One reason for continuing with the Wenlock Grand Tour, despite Mrs Wenlock's accident (she is recovering very well, and should be out of her sling in two weeks from today), was that the third part of the journey would put us in Siena at Palio time.
Strictly speaking, the Palio is a silk banner, as seen on the left, being paraded from the Duomo. In practice the word is used to refer to the horse race for which it is the prize. There are two races each year, on 2 July and 16 August, and Siena is packed in the days leading up to the race, despite the fact that, as an event, it makes no real concessions to non-Sienese. The Palio remains a thoroughly local event.
The race is contested in the Piazza del Campo, in the heart of the town, between horses representing ten of the city's seventeen contrade, or districts. In the days before the race itself practice races are run, and it is not uncommon to run into the horse of one or other contrada at the front of a passionate, chanting crowd of its contradaioli, on the way to or from one of these races. On the right is Zodiach, wearing the colours of Nicchio, the Noble Contrada of the Shell. I will say more of the race in another post.
The contrade are far more than supporters of a particular team in a horse race. They play a role in almost all the major rites of passage of every Sienese life, from a second baptism in your native contrada's fountain (the Wenlock Heir is shown here beside the fountain of Pantera, the Contrada of the Leopard), through education - summer camps for the youth of the contrada, for instance, marriage - almost invariably in the contrada's own Church, and support, both social and financial, in old age.
The territories of the different contrade are marked out on building walls, so that you can always tell in whose patch you are walking. In this case we are in the territory of Bruco, the Noble Contrada of the Caterpillar. The contrade are often given credit for the remarkably low levels of crime in Siena. However some (but by no means all) of the contrade have historic rivalries with each other - Pantera and Aquila, the Noble Contrada of the Eagle, for instance. In the build-up to the race, these rivalries can turn into street fights among small gangs of contrada youths. It is therefore sensible to be conscious of the risks of wearing the yellow and turquoise of Tartuca, the Contrada of the Turtle, when wandering the streets of Chiocciola, the Contrada of the Snail. Little street markers help.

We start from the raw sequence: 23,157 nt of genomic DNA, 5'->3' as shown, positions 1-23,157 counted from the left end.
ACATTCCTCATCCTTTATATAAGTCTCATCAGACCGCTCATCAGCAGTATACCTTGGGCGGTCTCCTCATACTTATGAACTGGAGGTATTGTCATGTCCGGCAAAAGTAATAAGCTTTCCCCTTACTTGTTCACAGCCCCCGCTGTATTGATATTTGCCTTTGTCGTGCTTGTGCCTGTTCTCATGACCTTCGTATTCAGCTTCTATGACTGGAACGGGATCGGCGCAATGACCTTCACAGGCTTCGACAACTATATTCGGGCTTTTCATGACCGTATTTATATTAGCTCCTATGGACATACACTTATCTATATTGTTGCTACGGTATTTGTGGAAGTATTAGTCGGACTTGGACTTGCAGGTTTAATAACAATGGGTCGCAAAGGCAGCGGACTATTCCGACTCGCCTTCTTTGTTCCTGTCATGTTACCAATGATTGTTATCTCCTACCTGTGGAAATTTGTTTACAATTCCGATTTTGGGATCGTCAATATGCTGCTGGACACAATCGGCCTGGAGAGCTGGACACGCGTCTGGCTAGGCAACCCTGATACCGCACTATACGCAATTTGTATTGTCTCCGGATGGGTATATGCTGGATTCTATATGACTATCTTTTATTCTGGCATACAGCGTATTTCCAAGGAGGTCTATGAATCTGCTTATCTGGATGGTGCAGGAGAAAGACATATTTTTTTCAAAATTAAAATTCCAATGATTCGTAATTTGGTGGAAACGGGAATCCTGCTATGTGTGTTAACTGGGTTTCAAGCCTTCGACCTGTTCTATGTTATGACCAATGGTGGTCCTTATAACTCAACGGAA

But in Palio time the street markers are supplemented by the banners that fly from every building, and run down every street. The two banners on the left mark the border between Tartuca and Chiocciola, although we saw no signs of trouble as we walked by.
As might be expected, there is more noise and enthusiasm within the contrade who have horses running in the race than among those that do not, and the whole North-Eastern corner of town was a quiet refuge from the crowded masses, with Istrice, Lupa, Giraffa, Leocorno and Civetta taking no part, and of the competing contrade only Bruco amongst them.
It is not only the banners that brighten up Siena in Palio time. Frequently we heard the sound of drumming coming down the streets, signalling the passage of a procession of contrada heralds heading to or from one or other of the pre-Palio ceremonies. Here the banners of Oca, the Noble Contrada of the Goose, and Valdemontone, the Contrada of the Ram.
All seventeen contrade carry their stemme, or banners, in these parades, and indeed on the day of the race there are even representatives of six other contrade, Gallo (the Chicken), Leone (the Lion), Orso (the Bear), Quercia (the Oak Tree), Spadaforte (the Broadsword) and Vipera (the Snake) that no longer exist, following the decree of 1729 which set down the present boundaries.
The Palio is not some folkloric pageant. It has been in continuing existence since the Thirteenth Century, and while it has evolved in many ways (the current contrada heraldry is 19th Century, as the Royal insignia of the Savoy King Umberto on many of the stemme attests). I cannot claim to have understood much of what we saw while we were in Siena, but I found it fascinating. I am glad that we were there for it, and I look forward to going back some day, with a deeper understanding of how Siena works, to appreciate another Palio. I do know, however, that I will never be able to be properly part of it, as I am not Sienese. But that, I think, is one of the Palio's great strengths.